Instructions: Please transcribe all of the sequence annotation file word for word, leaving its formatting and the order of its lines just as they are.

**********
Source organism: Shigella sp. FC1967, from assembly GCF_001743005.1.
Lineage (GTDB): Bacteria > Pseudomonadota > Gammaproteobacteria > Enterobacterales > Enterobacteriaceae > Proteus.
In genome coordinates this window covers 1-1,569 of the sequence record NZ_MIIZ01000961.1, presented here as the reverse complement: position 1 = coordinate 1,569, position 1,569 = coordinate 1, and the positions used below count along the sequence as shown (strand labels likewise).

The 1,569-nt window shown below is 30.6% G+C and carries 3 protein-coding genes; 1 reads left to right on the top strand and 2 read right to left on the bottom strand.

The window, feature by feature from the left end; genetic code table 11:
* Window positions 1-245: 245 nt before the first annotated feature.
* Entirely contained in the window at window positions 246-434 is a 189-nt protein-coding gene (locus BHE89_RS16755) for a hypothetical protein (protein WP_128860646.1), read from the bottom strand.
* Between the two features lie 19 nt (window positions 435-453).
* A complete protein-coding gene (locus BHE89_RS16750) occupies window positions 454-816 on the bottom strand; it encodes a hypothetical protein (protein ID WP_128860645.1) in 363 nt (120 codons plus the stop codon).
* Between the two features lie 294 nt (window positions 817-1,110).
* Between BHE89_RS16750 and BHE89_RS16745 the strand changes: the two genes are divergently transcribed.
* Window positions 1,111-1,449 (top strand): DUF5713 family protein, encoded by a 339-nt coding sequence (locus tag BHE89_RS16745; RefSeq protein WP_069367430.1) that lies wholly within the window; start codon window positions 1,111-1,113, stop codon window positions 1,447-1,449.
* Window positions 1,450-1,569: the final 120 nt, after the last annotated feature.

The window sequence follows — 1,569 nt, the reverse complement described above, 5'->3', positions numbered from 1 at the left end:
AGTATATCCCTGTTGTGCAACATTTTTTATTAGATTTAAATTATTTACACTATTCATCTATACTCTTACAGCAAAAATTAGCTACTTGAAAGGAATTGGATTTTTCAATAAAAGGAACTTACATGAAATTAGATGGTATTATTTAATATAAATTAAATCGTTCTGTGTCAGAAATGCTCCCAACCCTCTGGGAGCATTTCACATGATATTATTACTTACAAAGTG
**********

Source organism: Shigella sp. FC1967, from assembly GCF_001743005.1.
Lineage (GTDB): Bacteria > Pseudomonadota > Gammaproteobacteria > Enterobacterales > Enterobacteriaceae > Proteus.
In genome coordinates this window covers 1-1,569 of the sequence record NZ_MIIZ01000961.1, presented here as the reverse complement: position 1 = coordinate 1,569, position 1,569 = coordinate 1, and the positions used below count along the sequence as shown (strand labels likewise).

The 1,569-nt window shown below is 30.6% G+C and carries 3 protein-coding genes; 1 reads left to right on the top strand and 2 read right to left on the bottom strand.

The window, feature by feature from the left end; genetic code table 11:
* Window positions 1-245: 245 nt before the first annotated feature.
* Entirely contained in the window at window positions 246-434 is a 189-nt protein-coding gene (locus BHE89_RS16755) for a hypothetical protein (protein WP_128860646.1), read from the bottom strand.
* Between the two features lie 19 nt (window positions 435-453).
* A complete protein-coding gene (locus BHE89_RS16750) occupies window positions 454-816 on the bottom strand; it encodes a hypothetical protein (protein ID WP_128860645.1) in 363 nt (120 codons plus the stop codon).
* Between the two features lie 294 nt (window positions 817-1,110).
* Between BHE89_RS16750 and BHE89_RS16745 the strand changes: the two genes are divergently transcribed.
* Window positions 1,111-1,449 (top strand): DUF5713 family protein, encoded by a 339-nt coding sequence (locus tag BHE89_RS16745; RefSeq protein WP_069367430.1) that lies wholly within the window; start codon window positions 1,111-1,113, stop codon window positions 1,447-1,449.
* Window positions 1,450-1,569: the final 120 nt, after the last annotated feature.

The window sequence follows — 1,569 nt, the reverse complement described above, 5'->3', positions numbered from 1 at the left end:
AGTATATCCCTGTTGTGCAACATTTTTTATTAGATTTAAATTATTTACACTATTCATCTATACTCTTACAGCAAAAATTAGCTACTTGAAAGGAATTGGATTTTTCAATAAAAGGAACTTACATGAAATTAGATGGTATTATTTAATATAAATTAAATCGTTCTGTGTCAGAAATGCTCCCAACCCTCTGGGAGCATTTCACATGATATTATTACTTACAAAGTG